With the reappointment of the Presidential Commission on the Prevention and Control of Non-Communicable Diseases by Cabinet, the Health Ministry is now looking to develop specialised programmes to enable better treatment for patients suffering from these illnesses.
Chronic Non-Communicable Diseases take a long time to develop and cannot be transmitted from one person to another. They include hypertension, diabetes, cardiovascular and endocrine diseases, cancers, and respiratory diseases.
Health Minister, Dr Frank Anthony shared on Thursday that these diseases could be prevented if persons took good decisions as it relates to eating habits. High salt, trans fats and unhealthy food intake can pose dangerous risks to one’s well-being and provide a window for such diseases to manifest. As such, the Commission was tasked with addressing these issues.
It is headed by former Health Minister, Dr Leslie Ramsammy and includes members from other ministries, the Private Sector, and Non-Governmental Organisations.
“The Commission will look at these things and address them. For me, I think we need to use the power of the Commission to have a broader reach to the organisations that they represent and ultimately, to the various communities,” he shared.
Dr Anthony highlighted that a vast majority of persons are suffering from diabetes in Guyana, signalling the need for better access to treatment. Over the years, the Ministry has had a few ideas under its belt which would now be executed, and is seeking to build partnerships with other agencies along the way.
“I would also like them to develop some specialised plan on diabetes because we have too many persons who are affected by diabetes. In many cases, they are not taking the right measures to control their blood sugar. With better management, with better access to various types of care, we can make a bigger impact on how we manage diabetes,” the Minister noted.
With treatment, diabetic patients also require guidance on their nutritional intake to control their condition.
He said, “One of the best ways that we can address issues relating to diabetes would have to be what diabetics eat and how they eat. In a lot of cases, they don’t have access to nutrition counselling. Over time, we want to change that and recruit personnel who can be able to offer this type of advice. So, diabetes will be one of the focuses we will have.”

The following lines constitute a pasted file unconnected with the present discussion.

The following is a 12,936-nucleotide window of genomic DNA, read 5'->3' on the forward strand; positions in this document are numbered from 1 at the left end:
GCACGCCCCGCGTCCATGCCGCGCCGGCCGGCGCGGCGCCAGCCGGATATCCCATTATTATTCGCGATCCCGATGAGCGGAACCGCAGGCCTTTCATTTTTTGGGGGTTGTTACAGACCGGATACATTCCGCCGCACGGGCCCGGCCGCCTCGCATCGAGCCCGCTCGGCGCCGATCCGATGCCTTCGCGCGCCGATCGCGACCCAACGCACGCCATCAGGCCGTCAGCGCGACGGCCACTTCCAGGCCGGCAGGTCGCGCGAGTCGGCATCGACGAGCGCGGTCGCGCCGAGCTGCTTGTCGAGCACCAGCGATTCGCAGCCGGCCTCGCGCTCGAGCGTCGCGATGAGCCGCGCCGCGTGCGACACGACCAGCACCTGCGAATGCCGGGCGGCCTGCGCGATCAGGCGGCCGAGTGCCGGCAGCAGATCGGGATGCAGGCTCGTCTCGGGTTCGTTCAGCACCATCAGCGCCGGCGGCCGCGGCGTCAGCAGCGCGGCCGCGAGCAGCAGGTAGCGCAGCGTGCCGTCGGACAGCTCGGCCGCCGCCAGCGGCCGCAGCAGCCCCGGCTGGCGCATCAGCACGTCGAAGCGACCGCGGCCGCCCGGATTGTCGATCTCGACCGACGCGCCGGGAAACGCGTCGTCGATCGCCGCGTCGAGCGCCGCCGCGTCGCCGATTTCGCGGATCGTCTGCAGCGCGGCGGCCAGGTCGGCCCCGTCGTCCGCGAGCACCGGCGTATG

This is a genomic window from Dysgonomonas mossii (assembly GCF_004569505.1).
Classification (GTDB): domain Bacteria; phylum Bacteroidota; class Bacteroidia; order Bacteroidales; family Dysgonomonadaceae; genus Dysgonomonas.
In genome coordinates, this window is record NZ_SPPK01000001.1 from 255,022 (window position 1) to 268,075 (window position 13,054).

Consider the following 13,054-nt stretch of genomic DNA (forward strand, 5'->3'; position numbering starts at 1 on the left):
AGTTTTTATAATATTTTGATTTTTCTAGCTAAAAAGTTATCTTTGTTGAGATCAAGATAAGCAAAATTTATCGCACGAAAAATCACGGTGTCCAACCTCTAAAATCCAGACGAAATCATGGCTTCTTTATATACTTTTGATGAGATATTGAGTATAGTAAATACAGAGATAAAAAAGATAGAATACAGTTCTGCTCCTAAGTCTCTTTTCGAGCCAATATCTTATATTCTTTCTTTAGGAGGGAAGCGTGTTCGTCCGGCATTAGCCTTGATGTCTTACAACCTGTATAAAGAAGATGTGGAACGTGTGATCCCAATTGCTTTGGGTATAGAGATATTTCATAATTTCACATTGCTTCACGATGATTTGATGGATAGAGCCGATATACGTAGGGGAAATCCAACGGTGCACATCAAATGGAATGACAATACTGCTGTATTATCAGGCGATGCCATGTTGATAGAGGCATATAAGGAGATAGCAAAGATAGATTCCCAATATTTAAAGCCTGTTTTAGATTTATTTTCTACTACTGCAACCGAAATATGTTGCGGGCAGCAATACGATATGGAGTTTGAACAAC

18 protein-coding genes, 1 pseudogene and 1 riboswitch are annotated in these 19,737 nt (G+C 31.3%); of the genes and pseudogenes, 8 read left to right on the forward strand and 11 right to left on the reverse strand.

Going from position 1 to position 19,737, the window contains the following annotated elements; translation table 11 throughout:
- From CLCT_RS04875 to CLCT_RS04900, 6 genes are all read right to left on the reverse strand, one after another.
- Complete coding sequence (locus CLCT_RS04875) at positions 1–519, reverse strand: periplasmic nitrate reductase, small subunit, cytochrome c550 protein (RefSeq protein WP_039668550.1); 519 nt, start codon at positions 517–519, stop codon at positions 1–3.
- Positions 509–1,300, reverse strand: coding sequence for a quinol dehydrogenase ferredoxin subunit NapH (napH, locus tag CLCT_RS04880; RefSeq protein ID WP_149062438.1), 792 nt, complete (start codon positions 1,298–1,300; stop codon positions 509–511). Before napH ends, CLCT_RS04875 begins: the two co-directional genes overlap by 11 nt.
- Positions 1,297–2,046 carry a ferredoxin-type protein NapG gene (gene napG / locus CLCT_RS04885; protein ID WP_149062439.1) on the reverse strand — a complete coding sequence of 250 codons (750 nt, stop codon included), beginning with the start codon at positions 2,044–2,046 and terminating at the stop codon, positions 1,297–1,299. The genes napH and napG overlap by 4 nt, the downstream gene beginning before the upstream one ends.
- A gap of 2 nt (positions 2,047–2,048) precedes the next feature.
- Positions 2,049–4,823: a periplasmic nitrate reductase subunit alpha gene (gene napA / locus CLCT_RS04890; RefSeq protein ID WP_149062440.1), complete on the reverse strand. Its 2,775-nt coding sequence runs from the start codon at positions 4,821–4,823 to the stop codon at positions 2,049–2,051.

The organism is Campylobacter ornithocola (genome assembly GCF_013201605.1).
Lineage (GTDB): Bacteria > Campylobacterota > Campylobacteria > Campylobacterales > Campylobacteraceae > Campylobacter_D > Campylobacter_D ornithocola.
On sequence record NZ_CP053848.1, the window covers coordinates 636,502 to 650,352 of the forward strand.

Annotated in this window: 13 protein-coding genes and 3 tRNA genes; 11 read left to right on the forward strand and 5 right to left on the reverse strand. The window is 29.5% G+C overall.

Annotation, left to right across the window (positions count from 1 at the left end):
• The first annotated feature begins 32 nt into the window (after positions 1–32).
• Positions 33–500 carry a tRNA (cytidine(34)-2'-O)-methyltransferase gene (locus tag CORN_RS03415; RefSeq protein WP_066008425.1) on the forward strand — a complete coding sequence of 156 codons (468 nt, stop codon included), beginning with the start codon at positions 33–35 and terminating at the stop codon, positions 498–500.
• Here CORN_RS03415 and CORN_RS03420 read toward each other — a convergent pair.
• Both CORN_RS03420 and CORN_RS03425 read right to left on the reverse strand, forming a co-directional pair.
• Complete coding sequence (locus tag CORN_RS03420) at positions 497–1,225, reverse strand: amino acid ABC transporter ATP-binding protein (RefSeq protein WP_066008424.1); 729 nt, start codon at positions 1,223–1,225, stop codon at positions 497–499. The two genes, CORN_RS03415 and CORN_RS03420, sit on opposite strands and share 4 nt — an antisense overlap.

In relation to cancers, Dr Anthony contended that they would be tackling the more prevalent types. Breast cancer is the main cause of death among women, followed by cervical cancer. For men, it is prostate cancer. He said the numbers could be lowered by an all-inclusive programme for early detection.
“We think we can help to reduce this if we have a more comprehensive programme to be able to screen and identify early and if we are able to put such a programme in place, it means that we’ll be able to reduce premature deaths. With cervical cancer, it’s a cancer that we can eradicate because that is caused by the Human Papillomavirus. Therefore, if we use immunisation by HPV vaccines, we can eliminate this…We want to offer that protection to women.”
Now that Guyana is battling through the coronavirus pandemic, a majority of deaths from the virus were persons with Non-Communicable Diseases. As a result, patients are continuously urged to take extra precautions.
The Minister cautioned, “A lot of them were older people and had comorbidities. Majority of the persons would have had a Non-Communicable Disease and so during this pandemic, it is especially important that people control their chronic Non-Communicable Diseases…Ultimately, if it is out of control, it is putting you at extra risks if you get infected with SARS-COV-2.” (G12)